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Commitments : Depression, Like a Bad Cold, Is Contagious


Humankind's latest fear has been of "Hot Zone" airborne pathogens--floating down ducts, blasted from vents and wafting through windows to infect us.

But you'll need more than a spacey-looking protection suit to guard against an even more insidious contagion. New research suggests that depression may be catching. Misery doesn't just love company, it creates it.

Thomas E. Joiner Jr., an associate psychologist at the University of Texas Medical Branch at Galveston, studied 96 randomly selected pairs of same-sex college roommates for signs of contagious depression. He found that 15% of the students exhibited mild signs, and another 15% showed moderate symptoms. (And all this time you thought college itself was the depressant.)

Each roommate's mental state was assessed before they moved in together, then again three weeks later. Those who experienced predictable downers, such as death of a loved one or job loss, were dropped from the study.

"Depression was contagious for all pairs [that included] a depressed roommate, but was intensely contagious for dependent personalities, or people I call high reassurance seekers," says Joiner, a clinical psychologist. These people "rely on others to bolster their self-esteem, soothe them, calm them. When that is taken away . . . they don't have anyone to regulate their emotions."

The scenario might go like this: You're home from work and feel lousy because things aren't going well. Your depressed roommate, spouse or pal is prone on the couch, glazed over from watching "Gilligan's Island" reruns and has a fluorescent orange Chee-tos mustache.

You say: "Omigod, I feel terrible about this project . . . maybe I am really just a talentless hack . . . should get out before I crash and burn in humiliation." Roommate says: "Uh huh." You slump down next to roommate, pop a Chee-to and plot a downward career move.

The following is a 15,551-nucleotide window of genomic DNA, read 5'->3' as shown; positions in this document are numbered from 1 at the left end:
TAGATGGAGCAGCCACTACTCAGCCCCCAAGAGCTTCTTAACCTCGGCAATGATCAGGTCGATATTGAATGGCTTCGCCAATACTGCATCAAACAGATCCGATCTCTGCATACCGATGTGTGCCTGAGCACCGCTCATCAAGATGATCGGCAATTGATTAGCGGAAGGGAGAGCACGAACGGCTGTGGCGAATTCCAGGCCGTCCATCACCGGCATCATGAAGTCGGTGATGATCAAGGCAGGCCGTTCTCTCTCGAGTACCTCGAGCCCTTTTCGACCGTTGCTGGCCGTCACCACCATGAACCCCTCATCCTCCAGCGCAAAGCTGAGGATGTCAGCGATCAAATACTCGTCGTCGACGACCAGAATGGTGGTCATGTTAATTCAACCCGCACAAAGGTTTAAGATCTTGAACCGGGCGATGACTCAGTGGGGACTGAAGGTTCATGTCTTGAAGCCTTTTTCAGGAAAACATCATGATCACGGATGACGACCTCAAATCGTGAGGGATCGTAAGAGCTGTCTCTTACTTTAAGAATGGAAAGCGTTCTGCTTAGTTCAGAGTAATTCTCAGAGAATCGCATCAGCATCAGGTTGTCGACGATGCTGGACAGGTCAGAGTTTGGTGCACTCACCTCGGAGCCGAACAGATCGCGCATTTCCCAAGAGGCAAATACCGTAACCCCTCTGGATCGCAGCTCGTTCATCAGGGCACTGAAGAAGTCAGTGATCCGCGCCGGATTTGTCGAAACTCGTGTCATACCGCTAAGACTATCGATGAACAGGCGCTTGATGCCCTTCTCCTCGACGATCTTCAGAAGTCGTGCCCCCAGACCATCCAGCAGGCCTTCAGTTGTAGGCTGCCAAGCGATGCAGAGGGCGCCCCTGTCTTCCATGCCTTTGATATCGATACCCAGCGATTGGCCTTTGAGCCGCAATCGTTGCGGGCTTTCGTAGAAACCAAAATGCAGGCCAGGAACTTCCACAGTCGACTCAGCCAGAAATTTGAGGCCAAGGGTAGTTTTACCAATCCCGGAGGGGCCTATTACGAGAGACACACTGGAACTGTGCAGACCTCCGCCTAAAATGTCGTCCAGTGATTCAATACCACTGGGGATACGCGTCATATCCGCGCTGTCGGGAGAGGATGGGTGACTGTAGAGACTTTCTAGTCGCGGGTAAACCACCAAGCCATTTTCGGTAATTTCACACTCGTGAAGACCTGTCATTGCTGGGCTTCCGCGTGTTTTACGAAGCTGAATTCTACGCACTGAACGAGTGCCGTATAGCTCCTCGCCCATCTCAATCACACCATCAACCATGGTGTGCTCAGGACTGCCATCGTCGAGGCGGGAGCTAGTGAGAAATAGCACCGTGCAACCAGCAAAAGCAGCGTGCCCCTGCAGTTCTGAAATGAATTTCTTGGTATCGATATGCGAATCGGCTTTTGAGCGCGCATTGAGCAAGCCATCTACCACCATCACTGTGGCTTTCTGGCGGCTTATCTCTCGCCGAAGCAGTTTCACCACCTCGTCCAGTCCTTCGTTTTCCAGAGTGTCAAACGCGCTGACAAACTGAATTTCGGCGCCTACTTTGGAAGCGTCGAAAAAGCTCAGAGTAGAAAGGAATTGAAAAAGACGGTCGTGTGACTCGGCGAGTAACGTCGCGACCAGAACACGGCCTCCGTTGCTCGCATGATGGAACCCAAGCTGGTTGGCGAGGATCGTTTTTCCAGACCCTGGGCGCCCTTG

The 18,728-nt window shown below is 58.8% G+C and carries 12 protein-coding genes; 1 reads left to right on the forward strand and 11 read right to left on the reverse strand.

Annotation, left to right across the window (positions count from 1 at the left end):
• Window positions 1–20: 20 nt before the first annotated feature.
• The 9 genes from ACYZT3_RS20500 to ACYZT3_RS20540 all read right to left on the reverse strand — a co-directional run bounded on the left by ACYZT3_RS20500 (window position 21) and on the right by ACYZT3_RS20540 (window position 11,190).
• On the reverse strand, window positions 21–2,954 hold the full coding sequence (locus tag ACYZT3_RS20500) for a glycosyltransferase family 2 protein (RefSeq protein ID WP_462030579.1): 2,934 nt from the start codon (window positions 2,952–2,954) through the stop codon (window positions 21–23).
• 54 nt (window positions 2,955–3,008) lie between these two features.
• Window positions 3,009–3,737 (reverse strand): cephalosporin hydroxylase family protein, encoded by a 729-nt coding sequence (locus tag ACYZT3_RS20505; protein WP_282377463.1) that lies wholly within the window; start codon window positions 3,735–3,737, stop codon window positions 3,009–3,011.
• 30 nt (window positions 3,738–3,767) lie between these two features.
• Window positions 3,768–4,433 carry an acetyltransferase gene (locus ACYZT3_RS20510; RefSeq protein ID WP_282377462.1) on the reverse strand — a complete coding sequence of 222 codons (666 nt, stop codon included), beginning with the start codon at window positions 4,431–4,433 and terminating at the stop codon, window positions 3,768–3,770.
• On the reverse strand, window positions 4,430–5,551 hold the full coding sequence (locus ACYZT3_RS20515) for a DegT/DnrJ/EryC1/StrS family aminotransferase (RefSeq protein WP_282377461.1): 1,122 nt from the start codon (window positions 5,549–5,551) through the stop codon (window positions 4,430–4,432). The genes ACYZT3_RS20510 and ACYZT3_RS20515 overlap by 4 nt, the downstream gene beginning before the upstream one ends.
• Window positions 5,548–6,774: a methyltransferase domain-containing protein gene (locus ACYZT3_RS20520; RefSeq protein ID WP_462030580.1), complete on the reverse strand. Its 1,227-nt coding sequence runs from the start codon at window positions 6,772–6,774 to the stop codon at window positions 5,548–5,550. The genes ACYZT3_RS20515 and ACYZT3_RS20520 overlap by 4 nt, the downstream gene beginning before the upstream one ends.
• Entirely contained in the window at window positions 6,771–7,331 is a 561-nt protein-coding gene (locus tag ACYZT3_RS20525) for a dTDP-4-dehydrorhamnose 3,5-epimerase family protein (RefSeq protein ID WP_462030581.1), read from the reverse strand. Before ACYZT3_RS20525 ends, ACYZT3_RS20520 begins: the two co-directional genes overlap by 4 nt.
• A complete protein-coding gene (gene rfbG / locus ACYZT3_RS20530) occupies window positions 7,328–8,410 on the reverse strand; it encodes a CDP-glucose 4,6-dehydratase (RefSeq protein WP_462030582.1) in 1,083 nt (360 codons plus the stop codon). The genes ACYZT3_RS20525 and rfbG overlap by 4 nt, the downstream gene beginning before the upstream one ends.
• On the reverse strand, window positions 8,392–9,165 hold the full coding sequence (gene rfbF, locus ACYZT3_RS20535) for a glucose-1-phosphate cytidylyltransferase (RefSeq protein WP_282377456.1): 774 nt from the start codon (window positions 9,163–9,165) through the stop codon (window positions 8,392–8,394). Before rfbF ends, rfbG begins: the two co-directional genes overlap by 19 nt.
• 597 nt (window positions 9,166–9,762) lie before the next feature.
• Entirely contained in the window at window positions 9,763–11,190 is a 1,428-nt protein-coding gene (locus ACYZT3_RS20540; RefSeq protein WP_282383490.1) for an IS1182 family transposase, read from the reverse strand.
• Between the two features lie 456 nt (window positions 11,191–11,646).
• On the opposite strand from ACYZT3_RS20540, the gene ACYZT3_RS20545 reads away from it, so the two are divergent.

Although the "I'm not OK, you're not OK" dynamic is less corrosive among the self-confident, everyone is potentially vulnerable because self-esteem depends on performing well or being liked.

"People do seek out self-verification ['That's enough from me. What do you think about me?'].... It's a basic human need, even if the feedback is negative," Joiner says.

The effect appears across the life span. Children of depressed mothers are more likely to be depressed. In a 1987 study, psychologist James C. Coyne found that about 45% of people with clinically depressed spouses needed psychotherapeutic help, compared to 15% among those with non-depressed spouses.

What is the remedy? Certainly not family-size bottles of Prozac. Joiner says that those who are close to a depressed person must "inoculate themselves," without abandoning the depressed individual. Helpful strategies might include family therapy, education, and seeking out other sources of reassurance.

All this transcends "You are such a downer," or "You're bummin' me," figures of speech that may have been rooted in the truth all along.

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